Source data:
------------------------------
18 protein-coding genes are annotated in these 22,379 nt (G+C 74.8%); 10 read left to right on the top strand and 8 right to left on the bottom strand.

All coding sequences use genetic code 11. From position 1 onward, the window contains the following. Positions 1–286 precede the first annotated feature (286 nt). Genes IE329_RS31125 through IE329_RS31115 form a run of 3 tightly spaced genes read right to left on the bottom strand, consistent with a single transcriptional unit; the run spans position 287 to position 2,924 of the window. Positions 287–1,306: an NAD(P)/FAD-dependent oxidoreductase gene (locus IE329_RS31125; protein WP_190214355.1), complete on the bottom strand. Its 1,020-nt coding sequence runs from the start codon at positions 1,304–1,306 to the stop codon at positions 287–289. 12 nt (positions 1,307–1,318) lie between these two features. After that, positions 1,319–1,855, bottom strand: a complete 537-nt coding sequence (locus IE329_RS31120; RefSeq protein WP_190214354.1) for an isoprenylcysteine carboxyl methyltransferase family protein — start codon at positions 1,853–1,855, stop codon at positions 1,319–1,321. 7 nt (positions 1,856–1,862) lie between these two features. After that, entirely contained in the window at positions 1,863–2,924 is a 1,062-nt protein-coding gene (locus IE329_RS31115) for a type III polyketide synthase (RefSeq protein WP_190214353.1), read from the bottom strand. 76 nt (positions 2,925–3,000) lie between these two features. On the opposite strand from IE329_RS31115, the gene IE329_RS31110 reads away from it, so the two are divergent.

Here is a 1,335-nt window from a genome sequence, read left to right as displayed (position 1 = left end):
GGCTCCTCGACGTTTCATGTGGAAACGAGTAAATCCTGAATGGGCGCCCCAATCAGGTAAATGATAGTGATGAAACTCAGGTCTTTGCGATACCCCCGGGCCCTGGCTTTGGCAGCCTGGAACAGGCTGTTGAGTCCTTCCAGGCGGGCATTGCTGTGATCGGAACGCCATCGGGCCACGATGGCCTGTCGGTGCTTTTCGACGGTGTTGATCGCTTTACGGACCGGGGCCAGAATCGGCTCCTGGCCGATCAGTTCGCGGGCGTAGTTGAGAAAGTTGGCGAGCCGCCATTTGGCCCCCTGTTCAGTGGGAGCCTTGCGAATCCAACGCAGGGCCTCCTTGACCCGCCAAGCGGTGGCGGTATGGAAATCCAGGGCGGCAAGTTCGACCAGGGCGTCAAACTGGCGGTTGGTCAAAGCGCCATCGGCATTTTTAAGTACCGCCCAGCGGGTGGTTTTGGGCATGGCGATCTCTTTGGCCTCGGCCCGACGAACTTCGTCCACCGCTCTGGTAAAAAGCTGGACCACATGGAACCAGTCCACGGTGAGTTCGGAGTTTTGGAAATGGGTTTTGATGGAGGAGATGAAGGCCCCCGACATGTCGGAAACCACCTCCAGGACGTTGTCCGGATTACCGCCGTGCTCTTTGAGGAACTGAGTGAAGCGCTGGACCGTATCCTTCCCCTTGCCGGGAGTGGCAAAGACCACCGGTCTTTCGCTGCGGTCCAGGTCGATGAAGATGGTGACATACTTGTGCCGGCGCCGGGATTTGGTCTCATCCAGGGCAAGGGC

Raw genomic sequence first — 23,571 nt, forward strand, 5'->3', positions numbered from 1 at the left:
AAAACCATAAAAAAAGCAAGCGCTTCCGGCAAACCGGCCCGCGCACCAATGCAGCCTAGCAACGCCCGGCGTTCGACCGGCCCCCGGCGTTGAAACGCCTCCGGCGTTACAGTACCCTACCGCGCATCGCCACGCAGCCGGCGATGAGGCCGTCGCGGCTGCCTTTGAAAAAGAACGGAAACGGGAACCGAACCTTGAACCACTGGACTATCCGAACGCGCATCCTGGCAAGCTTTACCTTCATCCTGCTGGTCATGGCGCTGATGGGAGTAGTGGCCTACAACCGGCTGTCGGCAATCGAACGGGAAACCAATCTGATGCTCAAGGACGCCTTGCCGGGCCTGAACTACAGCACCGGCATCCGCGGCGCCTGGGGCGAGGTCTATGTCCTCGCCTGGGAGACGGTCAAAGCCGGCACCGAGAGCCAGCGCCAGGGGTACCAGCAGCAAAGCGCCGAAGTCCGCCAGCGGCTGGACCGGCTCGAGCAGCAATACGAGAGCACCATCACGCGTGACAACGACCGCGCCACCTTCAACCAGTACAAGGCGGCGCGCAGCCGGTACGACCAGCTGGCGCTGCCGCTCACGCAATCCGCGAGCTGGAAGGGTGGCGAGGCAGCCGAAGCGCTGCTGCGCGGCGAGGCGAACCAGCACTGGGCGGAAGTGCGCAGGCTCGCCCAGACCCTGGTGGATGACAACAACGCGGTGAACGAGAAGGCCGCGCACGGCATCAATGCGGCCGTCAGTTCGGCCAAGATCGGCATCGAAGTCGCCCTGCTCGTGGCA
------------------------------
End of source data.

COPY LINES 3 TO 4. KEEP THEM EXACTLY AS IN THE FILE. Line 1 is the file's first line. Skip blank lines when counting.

Here is a 1,335-nt window from a genome sequence, read left to right as displayed (position 1 = left end):
GGCTCCTCGACGTTTCATGTGGAAACGAGTAAATCCTGAATGGGCGCCCCAATCAGGTAAATGATAGTGATGAAACTCAGGTCTTTGCGATACCCCCGGGCCCTGGCTTTGGCAGCCTGGAACAGGCTGTTGAGTCCTTCCAGGCGGGCATTGCTGTGATCGGAACGCCATCGGGCCACGATGGCCTGTCGGTGCTTTTCGACGGTGTTGATCGCTTTACGGACCGGGGCCAGAATCGGCTCCTGGCCGATCAGTTCGCGGGCGTAGTTGAGAAAGTTGGCGAGCCGCCATTTGGCCCCCTGTTCAGTGGGAGCCTTGCGAATCCAACGCAGGGCCTCCTTGACCCGCCAAGCGGTGGCGGTATGGAAATCCAGGGCGGCAAGTTCGACCAGGGCGTCAAACTGGCGGTTGGTCAAAGCGCCATCGGCATTTTTAAGTACCGCCCAGCGGGTGGTTTTGGGCATGGCGATCTCTTTGGCCTCGGCCCGACGAACTTCGTCCACCGCTCTGGTAAAAAGCTGGACCACATGGAACCAGTCCACGGTGAGTTCGGAGTTTTGGAAATGGGTTTTGATGGAGGAGATGAAGGCCCCCGACATGTCGGAAACCACCTCCAGGACGTTGTCCGGATTACCGCCGTGCTCTTTGAGGAACTGAGTGAAGCGCTGGACCGTATCCTTCCCCTTGCCGGGAGTGGCAAAGACCACCGGTCTTTCGCTGCGGTCCAGGTCGATGAAGATGGTGACATACTTGTGCCGGCGCCGGGATTTGGTCTCATCCAGGGCAAGGGC